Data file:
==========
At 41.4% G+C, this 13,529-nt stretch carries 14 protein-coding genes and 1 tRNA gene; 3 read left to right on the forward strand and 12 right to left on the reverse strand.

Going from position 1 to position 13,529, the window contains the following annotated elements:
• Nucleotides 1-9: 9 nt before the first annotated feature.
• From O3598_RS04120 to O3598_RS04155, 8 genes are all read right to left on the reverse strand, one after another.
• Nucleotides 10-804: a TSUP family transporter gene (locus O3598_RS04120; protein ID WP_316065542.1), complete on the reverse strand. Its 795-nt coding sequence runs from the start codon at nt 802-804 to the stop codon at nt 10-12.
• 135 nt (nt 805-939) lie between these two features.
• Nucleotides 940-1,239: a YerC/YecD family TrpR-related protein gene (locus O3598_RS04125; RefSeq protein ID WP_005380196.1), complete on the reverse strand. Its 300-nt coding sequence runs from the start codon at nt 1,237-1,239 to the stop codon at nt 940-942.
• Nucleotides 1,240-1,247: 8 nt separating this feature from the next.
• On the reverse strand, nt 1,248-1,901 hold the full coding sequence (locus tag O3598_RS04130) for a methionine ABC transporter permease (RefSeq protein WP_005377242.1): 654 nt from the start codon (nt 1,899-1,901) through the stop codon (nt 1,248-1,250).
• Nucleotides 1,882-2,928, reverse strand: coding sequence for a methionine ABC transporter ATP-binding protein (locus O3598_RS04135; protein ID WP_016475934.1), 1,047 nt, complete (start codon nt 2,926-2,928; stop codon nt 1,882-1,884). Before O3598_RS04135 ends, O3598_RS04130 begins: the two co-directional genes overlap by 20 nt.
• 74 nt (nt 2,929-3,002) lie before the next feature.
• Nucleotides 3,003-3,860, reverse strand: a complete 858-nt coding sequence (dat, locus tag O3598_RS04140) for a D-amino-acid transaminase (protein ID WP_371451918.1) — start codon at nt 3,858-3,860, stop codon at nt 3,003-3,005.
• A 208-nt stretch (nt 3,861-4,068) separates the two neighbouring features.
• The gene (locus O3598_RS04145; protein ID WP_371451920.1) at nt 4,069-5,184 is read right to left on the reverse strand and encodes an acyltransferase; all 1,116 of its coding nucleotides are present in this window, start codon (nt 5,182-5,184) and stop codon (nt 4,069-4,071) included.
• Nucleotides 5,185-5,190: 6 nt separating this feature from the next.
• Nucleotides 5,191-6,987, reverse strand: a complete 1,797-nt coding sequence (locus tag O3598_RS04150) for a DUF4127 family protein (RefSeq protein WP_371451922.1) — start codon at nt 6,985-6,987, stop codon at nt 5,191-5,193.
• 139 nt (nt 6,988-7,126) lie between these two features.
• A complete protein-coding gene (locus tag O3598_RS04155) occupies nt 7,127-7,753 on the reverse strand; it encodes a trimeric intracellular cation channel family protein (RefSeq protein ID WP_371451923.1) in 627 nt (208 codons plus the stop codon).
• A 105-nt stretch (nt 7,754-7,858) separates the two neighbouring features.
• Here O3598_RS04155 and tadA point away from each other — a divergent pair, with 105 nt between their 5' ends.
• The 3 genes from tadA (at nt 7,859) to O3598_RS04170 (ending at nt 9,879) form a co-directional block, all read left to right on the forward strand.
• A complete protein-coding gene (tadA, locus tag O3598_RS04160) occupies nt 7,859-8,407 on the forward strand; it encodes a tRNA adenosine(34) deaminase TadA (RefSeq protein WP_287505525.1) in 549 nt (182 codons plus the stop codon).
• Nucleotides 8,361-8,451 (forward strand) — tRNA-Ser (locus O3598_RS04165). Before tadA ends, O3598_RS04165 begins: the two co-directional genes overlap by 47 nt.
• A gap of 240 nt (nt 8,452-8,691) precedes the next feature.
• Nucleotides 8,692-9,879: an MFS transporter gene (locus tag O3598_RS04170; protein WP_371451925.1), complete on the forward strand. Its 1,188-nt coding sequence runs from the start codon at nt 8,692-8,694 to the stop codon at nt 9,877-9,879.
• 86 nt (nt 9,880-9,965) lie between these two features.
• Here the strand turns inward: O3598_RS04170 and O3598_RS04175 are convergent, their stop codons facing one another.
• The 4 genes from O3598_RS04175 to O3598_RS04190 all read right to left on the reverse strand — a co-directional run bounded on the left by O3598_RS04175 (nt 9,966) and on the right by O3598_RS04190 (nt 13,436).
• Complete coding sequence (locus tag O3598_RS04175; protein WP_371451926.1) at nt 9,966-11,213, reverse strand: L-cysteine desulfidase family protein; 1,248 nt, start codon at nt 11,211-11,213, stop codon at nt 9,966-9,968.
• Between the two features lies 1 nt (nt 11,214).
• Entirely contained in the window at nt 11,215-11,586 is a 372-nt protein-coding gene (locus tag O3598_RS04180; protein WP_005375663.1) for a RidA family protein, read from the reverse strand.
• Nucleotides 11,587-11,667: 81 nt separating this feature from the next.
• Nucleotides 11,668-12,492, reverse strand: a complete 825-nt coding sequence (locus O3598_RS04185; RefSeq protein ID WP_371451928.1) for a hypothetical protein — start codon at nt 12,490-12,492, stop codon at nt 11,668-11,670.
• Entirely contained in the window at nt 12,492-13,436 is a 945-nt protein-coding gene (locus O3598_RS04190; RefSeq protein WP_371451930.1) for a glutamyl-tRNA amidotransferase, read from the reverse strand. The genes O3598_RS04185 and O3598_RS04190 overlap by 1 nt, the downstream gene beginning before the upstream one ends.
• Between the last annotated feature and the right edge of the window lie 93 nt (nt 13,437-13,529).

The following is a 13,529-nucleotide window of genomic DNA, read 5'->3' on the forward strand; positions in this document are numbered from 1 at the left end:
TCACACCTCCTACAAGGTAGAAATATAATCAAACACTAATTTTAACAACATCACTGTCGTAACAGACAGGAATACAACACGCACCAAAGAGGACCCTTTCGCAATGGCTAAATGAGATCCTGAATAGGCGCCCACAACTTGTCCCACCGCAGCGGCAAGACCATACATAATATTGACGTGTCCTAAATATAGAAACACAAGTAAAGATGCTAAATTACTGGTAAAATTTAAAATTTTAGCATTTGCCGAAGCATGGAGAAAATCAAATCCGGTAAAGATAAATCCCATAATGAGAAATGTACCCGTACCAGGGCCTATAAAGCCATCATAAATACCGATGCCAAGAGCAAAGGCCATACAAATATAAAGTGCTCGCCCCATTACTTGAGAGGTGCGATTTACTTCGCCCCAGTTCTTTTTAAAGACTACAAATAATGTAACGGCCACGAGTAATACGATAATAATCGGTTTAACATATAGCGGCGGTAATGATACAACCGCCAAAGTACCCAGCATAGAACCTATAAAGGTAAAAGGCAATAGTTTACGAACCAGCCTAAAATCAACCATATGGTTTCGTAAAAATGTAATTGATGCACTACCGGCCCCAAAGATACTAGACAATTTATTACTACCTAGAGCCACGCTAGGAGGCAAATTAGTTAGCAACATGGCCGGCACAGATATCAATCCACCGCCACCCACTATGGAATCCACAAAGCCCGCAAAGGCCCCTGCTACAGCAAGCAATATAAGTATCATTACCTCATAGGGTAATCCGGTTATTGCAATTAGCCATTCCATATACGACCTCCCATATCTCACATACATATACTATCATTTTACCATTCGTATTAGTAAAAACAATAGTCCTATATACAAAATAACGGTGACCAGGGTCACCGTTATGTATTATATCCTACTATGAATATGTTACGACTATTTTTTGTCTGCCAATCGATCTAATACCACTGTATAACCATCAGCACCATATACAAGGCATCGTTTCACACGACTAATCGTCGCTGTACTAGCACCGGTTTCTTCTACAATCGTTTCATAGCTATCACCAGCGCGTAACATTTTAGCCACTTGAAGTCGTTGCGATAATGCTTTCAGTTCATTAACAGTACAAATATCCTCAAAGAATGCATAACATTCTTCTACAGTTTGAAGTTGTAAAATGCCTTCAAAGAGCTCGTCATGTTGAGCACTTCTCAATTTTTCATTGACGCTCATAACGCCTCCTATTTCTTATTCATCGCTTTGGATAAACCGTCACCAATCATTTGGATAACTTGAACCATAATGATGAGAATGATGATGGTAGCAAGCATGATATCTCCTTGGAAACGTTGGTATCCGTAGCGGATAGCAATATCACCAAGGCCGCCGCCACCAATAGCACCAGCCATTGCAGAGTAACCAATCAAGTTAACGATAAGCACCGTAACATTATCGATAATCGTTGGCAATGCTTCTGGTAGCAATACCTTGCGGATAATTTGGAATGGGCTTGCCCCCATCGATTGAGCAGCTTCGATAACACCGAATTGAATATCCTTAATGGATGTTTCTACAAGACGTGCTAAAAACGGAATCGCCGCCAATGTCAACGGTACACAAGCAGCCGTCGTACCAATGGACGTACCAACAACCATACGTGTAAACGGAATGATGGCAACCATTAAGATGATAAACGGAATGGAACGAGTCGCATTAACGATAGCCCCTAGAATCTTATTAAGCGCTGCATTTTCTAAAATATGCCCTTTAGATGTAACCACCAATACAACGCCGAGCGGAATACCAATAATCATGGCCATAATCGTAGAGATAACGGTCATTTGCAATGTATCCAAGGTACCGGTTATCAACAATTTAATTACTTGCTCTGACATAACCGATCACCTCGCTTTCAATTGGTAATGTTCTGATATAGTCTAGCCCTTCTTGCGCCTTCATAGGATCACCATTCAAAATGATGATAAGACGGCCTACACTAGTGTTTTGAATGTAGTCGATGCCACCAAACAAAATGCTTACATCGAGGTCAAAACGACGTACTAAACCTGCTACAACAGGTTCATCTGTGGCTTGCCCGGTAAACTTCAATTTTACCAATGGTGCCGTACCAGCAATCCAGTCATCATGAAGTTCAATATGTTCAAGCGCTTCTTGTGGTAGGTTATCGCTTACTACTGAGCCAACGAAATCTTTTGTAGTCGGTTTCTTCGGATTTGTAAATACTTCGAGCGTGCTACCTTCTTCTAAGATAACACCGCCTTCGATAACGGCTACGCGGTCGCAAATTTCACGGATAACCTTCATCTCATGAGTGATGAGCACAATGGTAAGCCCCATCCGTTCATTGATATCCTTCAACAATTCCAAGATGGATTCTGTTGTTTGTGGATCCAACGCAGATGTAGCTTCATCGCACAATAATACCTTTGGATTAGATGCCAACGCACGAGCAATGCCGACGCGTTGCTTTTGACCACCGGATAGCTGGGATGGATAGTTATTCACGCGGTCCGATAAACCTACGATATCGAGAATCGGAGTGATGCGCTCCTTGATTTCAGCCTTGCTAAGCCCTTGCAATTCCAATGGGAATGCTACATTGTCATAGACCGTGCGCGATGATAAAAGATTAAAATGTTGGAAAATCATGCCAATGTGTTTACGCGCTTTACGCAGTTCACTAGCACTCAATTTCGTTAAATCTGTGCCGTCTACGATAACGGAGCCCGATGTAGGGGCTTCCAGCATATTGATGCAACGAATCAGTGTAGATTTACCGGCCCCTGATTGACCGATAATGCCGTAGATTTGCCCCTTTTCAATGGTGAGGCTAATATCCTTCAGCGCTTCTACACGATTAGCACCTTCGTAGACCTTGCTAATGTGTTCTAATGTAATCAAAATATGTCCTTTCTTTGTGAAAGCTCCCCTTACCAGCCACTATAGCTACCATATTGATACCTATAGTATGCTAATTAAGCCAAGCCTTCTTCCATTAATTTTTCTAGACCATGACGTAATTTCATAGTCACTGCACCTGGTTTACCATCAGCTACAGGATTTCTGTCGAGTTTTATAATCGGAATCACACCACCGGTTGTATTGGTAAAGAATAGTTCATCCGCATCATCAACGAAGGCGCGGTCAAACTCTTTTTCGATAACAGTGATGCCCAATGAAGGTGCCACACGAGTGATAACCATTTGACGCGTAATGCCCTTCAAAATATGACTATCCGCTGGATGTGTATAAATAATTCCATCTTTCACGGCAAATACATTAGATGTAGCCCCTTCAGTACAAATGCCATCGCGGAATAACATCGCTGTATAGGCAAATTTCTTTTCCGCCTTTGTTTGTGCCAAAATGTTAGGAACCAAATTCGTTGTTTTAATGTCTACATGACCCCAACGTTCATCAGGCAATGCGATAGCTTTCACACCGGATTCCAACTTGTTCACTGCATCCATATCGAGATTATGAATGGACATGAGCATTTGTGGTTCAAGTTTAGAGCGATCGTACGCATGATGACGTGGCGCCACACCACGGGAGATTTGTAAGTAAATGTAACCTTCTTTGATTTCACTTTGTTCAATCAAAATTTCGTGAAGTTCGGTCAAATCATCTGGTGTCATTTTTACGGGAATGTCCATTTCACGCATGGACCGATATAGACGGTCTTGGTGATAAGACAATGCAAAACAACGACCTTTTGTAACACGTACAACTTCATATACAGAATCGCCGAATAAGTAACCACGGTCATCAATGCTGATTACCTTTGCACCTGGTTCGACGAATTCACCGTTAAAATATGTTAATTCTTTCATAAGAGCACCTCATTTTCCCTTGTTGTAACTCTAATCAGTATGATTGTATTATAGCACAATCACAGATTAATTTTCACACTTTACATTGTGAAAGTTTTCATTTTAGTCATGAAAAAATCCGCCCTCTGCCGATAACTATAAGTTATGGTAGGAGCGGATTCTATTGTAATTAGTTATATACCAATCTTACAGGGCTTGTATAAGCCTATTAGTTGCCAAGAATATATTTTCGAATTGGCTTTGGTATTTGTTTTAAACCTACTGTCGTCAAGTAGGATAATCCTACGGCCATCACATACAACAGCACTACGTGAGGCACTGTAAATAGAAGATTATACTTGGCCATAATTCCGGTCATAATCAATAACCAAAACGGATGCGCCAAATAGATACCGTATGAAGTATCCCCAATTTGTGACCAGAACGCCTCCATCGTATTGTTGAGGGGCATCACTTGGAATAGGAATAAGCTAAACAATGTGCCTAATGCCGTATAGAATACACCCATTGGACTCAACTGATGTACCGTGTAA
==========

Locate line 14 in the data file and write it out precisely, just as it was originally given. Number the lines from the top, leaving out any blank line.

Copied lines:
• The gene (locus O3598_RS04145; protein ID WP_371451920.1) at nt 4,069-5,184 is read right to left on the reverse strand and encodes an acyltransferase; all 1,116 of its coding nucleotides are present in this window, start codon (nt 5,182-5,184) and stop codon (nt 4,069-4,071) included.